Area residents who call Townsend Enterprises for a plumber may be surprised to see Rachael Townsend at their door. In her mid-30s, Townsend, of Boothbay Harbor, is one of Maine’s very few women Master Plumbers and a full partner in the business.
The 2002 Boothbay Region High School graduate’s experience began as a “little kid” of about 8 or 9. She would accompany her father, Jeff Townsend, as he worked. “I would hand him the tools so I learned what they were and how to turn on water valves.” During her school years, she worked in the field with her father, who has been in business as a plumber since 1979.
Wanting to explore other fields, Rachael Townsend headed to University of Maine at Augusta to study computer science and architectural engineering. She worked on weekends with her father and received her Trainee Plumber license in 2006 and associate’s degree from UMA in 2009.
“It was during the housing crisis and I couldn’t find work in my new field, so I came back and went to work for my Dad,” she said. It was, as she remembered, a smooth transition because they were used to working together.
From 2009 on, she averaged 30 hours a week, or about 10,000 hours in the field, while juggling cleaning and other businesses. With her extensive experience, she bypassed the Journeyman Plumber license and instead, last Jan. 20, was licensed as a Master Plumber in Maine.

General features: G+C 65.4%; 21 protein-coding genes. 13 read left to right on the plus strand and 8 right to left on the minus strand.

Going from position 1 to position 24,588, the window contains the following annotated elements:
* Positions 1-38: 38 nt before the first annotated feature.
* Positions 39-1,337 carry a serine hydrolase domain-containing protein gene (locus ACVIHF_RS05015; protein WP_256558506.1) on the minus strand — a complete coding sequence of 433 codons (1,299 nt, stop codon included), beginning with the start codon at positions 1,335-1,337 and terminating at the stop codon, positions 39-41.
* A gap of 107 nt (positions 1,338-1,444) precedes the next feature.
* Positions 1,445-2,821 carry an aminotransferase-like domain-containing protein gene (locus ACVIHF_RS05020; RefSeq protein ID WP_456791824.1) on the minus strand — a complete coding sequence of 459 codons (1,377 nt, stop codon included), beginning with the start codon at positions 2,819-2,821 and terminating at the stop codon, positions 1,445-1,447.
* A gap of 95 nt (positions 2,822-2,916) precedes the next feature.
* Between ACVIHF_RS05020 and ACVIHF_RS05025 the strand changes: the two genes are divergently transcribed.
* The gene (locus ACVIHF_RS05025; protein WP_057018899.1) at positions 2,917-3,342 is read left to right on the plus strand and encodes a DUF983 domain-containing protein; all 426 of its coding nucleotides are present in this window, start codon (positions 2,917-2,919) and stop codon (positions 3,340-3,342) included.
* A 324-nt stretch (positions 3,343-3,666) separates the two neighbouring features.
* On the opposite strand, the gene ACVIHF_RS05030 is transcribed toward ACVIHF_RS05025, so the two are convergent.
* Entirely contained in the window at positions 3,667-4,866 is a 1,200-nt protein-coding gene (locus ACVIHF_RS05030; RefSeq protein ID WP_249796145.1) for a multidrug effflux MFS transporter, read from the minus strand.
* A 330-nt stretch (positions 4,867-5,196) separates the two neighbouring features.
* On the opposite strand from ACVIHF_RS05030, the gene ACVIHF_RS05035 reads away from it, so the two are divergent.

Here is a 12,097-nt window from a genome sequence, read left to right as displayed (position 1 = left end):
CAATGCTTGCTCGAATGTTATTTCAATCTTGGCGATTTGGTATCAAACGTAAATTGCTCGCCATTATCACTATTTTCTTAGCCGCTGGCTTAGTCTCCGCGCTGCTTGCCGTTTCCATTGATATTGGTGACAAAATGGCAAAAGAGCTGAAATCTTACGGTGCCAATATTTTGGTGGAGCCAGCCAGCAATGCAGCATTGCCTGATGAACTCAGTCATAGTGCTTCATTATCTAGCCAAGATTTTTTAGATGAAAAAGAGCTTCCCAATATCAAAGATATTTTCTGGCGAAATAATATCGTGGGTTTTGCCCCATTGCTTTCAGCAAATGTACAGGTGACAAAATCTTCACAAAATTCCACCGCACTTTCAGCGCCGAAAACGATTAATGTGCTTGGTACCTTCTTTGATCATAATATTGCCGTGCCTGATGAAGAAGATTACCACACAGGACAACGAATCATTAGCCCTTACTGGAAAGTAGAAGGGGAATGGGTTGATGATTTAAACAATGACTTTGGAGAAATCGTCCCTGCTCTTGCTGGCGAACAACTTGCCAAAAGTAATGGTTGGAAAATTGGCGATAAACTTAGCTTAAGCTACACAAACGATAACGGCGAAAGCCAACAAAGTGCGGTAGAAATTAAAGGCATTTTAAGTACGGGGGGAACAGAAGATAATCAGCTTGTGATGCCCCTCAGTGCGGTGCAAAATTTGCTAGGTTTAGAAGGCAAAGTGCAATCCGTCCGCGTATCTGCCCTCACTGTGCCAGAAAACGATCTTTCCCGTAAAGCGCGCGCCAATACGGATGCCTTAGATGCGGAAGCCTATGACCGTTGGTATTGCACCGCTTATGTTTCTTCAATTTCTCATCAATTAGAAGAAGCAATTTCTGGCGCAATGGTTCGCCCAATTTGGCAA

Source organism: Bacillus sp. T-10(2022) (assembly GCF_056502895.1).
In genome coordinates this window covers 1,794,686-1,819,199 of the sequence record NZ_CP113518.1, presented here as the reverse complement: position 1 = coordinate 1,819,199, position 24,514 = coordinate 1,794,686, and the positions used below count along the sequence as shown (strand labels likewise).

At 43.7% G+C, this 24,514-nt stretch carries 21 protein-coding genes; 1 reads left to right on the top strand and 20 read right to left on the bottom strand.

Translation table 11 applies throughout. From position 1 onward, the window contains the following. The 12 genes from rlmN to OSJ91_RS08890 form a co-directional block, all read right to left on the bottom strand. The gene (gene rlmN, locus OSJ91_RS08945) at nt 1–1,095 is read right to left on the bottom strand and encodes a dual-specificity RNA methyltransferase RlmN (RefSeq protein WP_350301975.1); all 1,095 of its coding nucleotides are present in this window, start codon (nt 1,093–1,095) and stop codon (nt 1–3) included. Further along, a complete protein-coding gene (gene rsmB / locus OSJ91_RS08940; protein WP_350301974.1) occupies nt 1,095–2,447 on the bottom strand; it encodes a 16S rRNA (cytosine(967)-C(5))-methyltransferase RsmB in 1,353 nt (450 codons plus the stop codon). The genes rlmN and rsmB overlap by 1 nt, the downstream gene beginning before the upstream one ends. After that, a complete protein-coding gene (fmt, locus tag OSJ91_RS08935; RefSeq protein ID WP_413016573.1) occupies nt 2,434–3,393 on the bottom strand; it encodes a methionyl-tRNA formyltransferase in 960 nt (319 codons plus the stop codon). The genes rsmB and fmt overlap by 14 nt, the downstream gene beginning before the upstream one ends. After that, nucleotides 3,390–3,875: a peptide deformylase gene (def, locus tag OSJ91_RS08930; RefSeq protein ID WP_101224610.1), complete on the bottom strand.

While the state doesn’t record licensees as male or female, women Master Plumbers are few in Maine. Jeff Townsend said he has only met one about 20 years ago and Rachael has never met another woman Master Plumber. Career website Zippia says women make up around 5% of all plumbers.
Applying for her Master Plumber license wasn’t her original plan, but a discussion with their lawyer about her father’s eventual retirement made her reconsider. “If I didn’t get the license all my work would have been a waste of time because I couldn’t take over the business,” she said. So at the end of last summer after being encouraged by many people, she became serious about applying.
In addition to working in the field, she handles accounting, payroll, ordering, billing, inventory and the other office-based responsibilities of an owner.
Asked why there aren’t more women plumbers, she admitted the field could be “...intimidating for women. If my father didn’t have a plumbing business, I wouldn’t be a plumber. You have to have someone who is willing to let you work with them.”
She also pointed to the way they work as a team. “Almost right off the bat we worked well with each other.” By watching and learning from her father, she learned what he needed her to do and now each helps the other. “We can work together without talking, we just know and that’s a rare thing.”
“All along she’s gone out in the field with me but I never had a thought that she would go all the way with it,” Jeff said.
It wasn’t always easy and Rachael said her father was a tough teacher. “It took a while before I could lift and set a toilet or put in a water heater by myself. I had to show him that I could perform the job. He always told me that ‘try’ is a failure word.”
As for mentoring other women, she is open to the idea. “In general, customers like having a woman on the job because they are more detailed than men,” she said.
And will her son Carter, 10, follow in the family tradition? For now, he is doing what his mother did – accompanying them in the field and learning how to turn on water valves. She teaches him and he has shown an interest but she is not sure if he will become a plumber.
And what words of wisdom did her father give her? She answered, “There are no problems, just solutions.”